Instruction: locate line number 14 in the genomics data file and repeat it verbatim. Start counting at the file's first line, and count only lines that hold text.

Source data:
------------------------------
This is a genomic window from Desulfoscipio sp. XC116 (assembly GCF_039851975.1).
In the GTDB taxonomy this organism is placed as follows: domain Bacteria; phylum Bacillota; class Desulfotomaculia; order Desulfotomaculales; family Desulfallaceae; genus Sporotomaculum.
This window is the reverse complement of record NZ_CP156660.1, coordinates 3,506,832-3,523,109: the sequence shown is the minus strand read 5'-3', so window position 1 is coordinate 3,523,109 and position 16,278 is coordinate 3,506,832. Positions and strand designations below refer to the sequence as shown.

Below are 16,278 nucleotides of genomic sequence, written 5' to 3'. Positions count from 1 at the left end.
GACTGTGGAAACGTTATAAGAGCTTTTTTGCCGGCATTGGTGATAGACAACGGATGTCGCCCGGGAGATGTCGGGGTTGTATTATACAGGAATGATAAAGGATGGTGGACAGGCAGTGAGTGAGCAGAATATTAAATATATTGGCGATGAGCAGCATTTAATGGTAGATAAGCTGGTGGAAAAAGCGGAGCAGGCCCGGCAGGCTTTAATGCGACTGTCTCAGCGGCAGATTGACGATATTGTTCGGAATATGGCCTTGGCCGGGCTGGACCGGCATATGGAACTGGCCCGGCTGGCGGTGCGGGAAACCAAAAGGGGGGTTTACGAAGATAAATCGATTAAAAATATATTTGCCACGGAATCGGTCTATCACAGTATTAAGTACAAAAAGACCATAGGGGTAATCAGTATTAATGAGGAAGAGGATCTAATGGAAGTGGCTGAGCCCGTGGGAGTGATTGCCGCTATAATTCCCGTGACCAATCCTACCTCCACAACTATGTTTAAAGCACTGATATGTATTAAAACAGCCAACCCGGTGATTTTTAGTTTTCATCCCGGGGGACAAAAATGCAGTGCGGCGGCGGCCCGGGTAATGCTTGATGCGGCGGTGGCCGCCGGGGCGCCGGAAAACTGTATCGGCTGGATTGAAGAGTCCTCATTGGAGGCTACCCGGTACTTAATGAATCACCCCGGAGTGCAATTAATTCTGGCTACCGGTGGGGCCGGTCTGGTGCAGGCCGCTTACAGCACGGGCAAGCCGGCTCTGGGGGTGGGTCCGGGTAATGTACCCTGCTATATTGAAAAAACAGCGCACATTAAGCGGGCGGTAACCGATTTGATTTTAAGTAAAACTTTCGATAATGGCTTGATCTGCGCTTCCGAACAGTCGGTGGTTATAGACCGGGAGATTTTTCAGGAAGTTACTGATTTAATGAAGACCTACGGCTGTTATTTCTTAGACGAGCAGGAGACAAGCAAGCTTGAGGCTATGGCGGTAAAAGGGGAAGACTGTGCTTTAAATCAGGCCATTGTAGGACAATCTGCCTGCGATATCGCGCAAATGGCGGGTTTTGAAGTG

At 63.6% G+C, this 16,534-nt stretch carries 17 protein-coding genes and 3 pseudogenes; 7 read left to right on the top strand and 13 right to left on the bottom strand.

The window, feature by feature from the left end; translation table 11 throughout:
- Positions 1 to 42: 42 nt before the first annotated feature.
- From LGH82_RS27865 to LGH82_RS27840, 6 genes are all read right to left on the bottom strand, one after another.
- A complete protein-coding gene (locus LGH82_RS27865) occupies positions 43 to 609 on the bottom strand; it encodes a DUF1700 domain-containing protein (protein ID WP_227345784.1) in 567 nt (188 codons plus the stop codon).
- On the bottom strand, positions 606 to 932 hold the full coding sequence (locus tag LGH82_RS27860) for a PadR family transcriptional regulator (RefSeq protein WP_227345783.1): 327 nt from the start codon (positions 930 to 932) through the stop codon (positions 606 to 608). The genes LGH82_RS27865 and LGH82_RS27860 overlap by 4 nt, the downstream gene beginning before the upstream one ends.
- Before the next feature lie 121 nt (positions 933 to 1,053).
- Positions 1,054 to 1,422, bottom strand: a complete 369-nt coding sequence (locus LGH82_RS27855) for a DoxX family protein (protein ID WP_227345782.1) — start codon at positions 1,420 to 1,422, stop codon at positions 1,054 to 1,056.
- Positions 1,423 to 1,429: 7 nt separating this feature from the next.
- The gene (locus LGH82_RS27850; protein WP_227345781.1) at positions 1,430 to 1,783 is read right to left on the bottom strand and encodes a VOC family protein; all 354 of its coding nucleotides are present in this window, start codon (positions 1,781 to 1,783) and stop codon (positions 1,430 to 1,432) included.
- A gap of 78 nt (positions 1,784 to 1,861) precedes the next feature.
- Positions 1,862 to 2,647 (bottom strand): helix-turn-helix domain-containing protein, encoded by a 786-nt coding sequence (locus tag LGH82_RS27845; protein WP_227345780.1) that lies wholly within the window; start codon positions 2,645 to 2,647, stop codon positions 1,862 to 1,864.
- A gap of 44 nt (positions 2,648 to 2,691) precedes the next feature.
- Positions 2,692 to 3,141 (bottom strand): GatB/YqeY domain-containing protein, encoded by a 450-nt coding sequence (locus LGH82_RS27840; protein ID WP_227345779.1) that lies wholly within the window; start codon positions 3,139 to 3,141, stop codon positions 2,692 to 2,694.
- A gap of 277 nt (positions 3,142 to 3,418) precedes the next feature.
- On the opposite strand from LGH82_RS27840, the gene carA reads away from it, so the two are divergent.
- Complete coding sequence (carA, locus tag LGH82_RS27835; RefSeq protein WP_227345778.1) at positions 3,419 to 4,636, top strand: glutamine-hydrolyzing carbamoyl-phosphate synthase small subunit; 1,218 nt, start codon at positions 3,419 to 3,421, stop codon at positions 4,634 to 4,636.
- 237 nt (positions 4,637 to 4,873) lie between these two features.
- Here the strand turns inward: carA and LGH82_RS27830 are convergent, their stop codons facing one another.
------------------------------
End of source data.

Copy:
- Positions 1,423 to 1,429: 7 nt separating this feature from the next.